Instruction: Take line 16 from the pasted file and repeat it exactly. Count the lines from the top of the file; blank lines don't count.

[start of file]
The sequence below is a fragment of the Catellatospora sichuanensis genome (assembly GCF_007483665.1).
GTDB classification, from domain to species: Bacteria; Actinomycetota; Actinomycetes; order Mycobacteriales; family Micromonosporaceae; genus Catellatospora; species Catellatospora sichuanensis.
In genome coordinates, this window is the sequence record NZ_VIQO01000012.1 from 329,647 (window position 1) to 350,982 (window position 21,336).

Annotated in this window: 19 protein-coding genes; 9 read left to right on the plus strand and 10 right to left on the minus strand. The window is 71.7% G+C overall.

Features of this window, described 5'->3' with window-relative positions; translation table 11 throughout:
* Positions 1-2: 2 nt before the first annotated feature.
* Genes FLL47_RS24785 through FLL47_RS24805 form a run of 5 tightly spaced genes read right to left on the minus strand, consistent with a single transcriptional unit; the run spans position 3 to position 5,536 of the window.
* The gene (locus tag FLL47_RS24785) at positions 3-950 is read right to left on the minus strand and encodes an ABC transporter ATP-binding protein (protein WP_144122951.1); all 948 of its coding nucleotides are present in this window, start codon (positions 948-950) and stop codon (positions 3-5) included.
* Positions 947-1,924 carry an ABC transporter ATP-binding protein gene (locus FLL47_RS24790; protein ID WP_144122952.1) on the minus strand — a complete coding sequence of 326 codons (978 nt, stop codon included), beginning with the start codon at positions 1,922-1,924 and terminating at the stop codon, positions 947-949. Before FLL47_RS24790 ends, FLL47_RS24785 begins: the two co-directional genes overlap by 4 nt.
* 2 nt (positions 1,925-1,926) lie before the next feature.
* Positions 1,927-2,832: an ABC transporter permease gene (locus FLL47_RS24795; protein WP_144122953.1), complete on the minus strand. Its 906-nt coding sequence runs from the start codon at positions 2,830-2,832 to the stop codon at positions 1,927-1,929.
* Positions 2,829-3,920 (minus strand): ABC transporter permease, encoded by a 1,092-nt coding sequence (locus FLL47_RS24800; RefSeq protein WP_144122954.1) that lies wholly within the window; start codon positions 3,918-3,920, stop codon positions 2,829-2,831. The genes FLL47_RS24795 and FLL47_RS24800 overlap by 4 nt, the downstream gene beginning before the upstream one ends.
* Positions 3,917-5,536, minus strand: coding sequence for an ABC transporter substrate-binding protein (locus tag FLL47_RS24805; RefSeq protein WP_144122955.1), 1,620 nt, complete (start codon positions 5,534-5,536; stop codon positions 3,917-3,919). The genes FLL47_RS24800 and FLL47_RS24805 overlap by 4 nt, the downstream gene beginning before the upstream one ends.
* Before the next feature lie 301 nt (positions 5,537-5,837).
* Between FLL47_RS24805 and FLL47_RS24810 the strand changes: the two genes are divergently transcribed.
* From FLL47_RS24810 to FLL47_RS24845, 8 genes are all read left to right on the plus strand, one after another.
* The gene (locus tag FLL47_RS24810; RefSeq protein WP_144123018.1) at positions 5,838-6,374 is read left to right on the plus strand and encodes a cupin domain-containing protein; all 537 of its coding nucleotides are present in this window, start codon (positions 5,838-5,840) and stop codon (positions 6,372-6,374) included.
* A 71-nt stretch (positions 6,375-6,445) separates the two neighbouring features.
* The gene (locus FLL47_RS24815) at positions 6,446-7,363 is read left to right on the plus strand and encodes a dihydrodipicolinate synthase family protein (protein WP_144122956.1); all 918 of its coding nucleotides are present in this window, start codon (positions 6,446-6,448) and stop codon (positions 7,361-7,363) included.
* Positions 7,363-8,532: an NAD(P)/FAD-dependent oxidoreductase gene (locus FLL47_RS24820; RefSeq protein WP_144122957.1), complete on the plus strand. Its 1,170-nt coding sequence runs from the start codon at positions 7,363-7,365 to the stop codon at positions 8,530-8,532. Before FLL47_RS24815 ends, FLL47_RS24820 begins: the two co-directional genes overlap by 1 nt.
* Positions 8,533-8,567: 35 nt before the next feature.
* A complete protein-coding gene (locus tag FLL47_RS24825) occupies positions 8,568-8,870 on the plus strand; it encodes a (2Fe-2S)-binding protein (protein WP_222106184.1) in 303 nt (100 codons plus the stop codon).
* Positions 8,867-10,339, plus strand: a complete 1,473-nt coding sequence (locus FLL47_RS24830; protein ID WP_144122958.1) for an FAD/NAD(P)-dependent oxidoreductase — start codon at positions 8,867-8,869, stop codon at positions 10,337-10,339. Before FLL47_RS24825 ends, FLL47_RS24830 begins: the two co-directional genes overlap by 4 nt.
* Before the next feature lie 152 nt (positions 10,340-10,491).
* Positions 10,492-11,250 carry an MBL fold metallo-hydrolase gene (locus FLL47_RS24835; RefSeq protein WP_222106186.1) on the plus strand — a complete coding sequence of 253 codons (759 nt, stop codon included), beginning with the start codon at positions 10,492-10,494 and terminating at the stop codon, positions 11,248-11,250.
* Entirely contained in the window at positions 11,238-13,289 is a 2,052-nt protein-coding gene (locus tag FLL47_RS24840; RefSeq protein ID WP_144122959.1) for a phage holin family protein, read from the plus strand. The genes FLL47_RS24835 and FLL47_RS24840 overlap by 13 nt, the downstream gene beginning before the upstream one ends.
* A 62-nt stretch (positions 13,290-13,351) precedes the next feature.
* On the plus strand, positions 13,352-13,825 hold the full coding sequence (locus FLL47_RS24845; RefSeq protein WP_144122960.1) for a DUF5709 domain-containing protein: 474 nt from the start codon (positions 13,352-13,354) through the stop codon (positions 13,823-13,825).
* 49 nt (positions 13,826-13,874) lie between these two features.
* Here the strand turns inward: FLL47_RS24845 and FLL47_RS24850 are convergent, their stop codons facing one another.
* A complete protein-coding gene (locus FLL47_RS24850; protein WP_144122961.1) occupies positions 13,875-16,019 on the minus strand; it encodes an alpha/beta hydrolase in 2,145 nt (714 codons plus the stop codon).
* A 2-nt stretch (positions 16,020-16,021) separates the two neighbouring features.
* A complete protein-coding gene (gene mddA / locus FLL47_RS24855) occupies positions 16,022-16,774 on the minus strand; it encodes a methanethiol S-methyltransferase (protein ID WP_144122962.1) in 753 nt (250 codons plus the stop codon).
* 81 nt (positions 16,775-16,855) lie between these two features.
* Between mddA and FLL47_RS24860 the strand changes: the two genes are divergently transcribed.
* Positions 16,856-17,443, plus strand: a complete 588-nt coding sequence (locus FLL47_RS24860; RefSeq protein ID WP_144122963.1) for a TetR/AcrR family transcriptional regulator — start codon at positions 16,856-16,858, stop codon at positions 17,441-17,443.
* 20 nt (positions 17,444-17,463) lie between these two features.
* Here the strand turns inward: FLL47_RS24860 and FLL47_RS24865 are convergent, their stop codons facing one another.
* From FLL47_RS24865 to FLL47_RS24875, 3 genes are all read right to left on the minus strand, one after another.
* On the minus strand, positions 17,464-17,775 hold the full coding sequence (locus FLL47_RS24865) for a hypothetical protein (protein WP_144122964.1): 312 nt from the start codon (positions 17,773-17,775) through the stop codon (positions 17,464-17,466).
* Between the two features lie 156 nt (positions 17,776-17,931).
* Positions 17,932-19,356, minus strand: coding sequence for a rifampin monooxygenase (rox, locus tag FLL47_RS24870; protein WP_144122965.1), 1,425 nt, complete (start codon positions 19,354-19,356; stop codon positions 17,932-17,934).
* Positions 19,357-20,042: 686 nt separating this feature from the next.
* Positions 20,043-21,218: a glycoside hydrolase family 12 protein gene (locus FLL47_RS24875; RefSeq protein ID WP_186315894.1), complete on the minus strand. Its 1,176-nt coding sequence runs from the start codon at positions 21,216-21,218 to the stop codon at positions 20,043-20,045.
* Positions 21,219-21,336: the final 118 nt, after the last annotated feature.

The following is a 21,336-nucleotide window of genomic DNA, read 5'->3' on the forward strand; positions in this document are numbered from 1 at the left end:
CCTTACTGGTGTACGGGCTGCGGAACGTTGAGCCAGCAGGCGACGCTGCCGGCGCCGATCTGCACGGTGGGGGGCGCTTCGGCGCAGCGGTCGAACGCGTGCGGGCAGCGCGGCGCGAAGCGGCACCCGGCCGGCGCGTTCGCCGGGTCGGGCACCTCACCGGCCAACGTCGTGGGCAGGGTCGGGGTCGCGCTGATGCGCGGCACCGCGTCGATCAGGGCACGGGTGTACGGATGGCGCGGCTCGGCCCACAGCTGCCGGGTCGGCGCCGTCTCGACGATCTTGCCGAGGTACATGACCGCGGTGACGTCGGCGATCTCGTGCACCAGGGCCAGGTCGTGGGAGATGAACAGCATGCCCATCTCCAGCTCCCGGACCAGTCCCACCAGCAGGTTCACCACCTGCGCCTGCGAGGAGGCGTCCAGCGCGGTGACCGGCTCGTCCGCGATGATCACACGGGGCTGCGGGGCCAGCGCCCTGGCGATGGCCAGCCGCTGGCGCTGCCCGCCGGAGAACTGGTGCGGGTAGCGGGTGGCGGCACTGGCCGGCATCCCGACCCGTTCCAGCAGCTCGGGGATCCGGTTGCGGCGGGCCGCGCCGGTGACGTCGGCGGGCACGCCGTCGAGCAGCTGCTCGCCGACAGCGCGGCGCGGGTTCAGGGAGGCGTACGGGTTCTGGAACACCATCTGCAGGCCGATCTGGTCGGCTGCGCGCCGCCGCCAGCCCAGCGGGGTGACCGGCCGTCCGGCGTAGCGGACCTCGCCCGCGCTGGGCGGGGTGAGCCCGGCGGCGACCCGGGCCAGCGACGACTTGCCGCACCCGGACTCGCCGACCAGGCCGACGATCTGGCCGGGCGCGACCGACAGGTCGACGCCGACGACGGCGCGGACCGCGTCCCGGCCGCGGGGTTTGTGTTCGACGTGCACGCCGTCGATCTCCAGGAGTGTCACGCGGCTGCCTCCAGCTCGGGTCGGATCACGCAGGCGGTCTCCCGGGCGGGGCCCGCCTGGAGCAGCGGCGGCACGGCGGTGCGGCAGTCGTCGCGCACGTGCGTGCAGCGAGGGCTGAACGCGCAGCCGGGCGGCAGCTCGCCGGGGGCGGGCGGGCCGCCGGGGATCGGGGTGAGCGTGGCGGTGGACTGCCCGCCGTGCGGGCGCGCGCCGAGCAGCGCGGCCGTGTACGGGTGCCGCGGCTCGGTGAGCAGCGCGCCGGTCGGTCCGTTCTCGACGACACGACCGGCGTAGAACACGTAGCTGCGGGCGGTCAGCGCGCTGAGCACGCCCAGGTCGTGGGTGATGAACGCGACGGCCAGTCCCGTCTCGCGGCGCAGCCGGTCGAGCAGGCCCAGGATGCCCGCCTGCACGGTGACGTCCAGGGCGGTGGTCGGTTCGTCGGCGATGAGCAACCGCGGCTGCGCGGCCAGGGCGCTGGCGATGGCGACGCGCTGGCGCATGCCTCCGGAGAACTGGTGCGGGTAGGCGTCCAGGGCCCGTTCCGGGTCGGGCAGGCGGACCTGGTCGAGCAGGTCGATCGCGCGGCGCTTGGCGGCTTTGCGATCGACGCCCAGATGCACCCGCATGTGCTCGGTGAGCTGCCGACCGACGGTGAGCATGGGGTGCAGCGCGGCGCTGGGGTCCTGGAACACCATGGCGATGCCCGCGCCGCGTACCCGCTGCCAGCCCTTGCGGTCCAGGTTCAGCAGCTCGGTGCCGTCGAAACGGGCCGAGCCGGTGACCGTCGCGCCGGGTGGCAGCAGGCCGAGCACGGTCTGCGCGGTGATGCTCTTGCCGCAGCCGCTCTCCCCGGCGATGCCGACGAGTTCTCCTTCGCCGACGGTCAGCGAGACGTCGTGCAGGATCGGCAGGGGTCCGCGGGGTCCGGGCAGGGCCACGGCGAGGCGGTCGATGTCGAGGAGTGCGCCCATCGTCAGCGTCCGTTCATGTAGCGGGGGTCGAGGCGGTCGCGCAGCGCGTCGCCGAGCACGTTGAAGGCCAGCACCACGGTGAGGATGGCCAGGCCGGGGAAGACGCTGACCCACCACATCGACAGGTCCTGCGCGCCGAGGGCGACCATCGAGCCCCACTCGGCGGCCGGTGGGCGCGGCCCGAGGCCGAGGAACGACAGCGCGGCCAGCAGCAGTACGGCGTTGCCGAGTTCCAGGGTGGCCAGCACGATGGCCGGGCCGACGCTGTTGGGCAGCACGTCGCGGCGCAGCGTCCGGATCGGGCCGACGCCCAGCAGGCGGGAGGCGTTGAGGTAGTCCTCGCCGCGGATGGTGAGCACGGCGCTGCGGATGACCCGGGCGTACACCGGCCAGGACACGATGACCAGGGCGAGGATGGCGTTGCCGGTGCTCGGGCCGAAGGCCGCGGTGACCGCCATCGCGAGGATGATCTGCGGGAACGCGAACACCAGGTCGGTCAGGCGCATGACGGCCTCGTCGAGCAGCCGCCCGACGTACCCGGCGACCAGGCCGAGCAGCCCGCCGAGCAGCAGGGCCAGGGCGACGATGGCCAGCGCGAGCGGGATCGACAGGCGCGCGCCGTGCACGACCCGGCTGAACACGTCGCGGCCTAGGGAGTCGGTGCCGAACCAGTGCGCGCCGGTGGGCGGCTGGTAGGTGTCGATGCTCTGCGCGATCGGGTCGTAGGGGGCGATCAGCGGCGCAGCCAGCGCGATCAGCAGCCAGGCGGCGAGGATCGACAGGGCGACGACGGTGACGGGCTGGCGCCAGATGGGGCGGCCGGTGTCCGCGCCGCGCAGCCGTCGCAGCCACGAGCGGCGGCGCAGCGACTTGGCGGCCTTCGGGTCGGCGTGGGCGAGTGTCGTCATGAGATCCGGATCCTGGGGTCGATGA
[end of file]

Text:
* From FLL47_RS24810 to FLL47_RS24845, 8 genes are all read left to right on the plus strand, one after another.